I suppose that I should be writing a more formal farewell right now; however, I'm honestly not ready for that kind of finality quite yet. So, I thought I'd tackle another topic that's near and dear to my heart: Pride. June 28-29, 2019 will mark the 50th anniversary of the Stonewall Riots, an event that has come to be recognized as something of the advent of the modern LGBTQ+ movement—making the topic all the more apropos for my final meditation with Emmanuel. (The first pride parade, known as the Christopher Street Liberation Day March, was held in New York City on the 1-year anniversary of Stonewall.)
So, what is Pride? A casual perusal of the Book of Common Prayer might suggest that any good Episcopalian should be opposed to the very notion. As part of the Great Litany, we beg God to deliver us "from pride, vainglory and hypocrisy; from envy, hatred, and malice; and from all want of charity" (149). Every Ash Wednesday, we enter into Lent by confessing to the Lord "all our past unfaithfulness: the pride, hypocrisy, and impatience of our lives" (268). In the assortment of prayers near the back of the BCP, we find one for our country that, among various other things, petitions Almighty God to save us "from pride and arrogance" (820), as well as one for families that likewise asks our heavenly Father to put far from them "the pride of life" (829). Last, though certainly not least, an optional section of the Exsultet sung out during the Easter Vigil declares that holy night "casts out pride and hatred, and brings peace and concord" (287). In each of these instances, Pride is portrayed as a particularly pernicious manifestation of sin, distorting our relationships with God and Creation. It is grouped with such evils as "hypocrisy," "arrogance," and "hatred," all of which suggests an understanding of Pride that is one of egotistical idolatry, a kind self-aggrandizement that allows no room for the "peace" and "concord" that are essential elements of the Christian life and worship. Such Pride is rightfully declared one of the Seven Deadly Sins of the Early Church, robbing our connections with God and our neighbor of any chance at life in order to glorify ourselves. Such Pride is rightly named as antithetical to Christian love, to charity. Such Pride knows nothing of the existence of the Other. See, for example, the calls for a "Straight Pride" parade in Boston this summer.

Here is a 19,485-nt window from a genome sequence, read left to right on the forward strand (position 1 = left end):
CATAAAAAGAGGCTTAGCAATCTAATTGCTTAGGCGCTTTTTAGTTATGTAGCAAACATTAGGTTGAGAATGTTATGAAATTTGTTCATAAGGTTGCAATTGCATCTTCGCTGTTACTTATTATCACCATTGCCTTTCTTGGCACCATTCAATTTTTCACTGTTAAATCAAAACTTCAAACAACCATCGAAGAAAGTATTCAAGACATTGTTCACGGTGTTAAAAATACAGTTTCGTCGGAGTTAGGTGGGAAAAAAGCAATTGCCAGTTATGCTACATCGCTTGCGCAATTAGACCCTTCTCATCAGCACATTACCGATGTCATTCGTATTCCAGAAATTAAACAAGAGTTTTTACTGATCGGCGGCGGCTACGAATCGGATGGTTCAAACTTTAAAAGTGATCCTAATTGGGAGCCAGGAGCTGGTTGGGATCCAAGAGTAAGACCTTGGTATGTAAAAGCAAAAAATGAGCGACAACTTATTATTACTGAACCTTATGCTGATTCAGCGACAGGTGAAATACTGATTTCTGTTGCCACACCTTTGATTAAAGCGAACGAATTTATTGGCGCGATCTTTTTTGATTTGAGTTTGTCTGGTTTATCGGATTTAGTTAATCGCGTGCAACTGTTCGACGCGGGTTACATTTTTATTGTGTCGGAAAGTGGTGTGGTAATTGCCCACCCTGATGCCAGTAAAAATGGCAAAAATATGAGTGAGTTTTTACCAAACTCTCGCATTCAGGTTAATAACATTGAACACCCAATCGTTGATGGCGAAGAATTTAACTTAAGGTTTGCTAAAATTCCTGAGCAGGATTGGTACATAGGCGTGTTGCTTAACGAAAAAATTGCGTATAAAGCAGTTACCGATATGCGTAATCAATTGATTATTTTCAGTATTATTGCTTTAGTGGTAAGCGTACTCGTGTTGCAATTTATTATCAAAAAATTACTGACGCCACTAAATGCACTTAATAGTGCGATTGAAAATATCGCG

However, these examples are not the only times that Pride is mentioned in the BCP. In the Collects for Various Occasions, there is one for commerce and industry that asks that, in echo of the Incarnation, Almighty God "give to us all a pride in what we do, and a just return for our labor" (208, 259). In the Psalter, we find celebrations of the "pride and "majesty" of the "mighty warrior," the "annointed" (Psalm 45, 647) and God as "the pride of Jacob whom he loves" (Psalm 47, 650). This kind of Pride would seem entirely different from the sinful one named so often in our life together. This kind of Pride is fundamental to a right relationship not only with God, but human labor and salvation history. This kind of Pride is holy, sharing in the Triune life through its foundation in relationship--rather than casting them out. When we are proud of "what we do," it should be in a way that reflects upon God and our neighbor. When we are proud of what we do, it should be rooted in charity, in love beyond measure, and justice. It's the Pride of LGBTQ+ Pride Month.
How do I figure? The difference in the two kind of Prides is, in the end, a very simple one: Pride in oneself vs. Pride in who we might be. The former is static and stultifying, unable to perceive anything beyond the way things are. The latter is fundamentally life-giving, always reaching towards the possible and, thus, towards the Other. It is Pride in the Kingdom of God. God’s LGBTQ+ children are proud not because of the world, we are proud despite the world. We are proud of all of the different ways we have survived a world that has been distorted, a world that has been twisted to deny us and so many Others of our God-given share in it. We are proud because we believe that, through truly loving ourselves and our communities, we can begin to reclaim the glory intended for us—all of us. We are proud because we know what is possible. Happy Pride: may you have joyous, defiant faith in something better.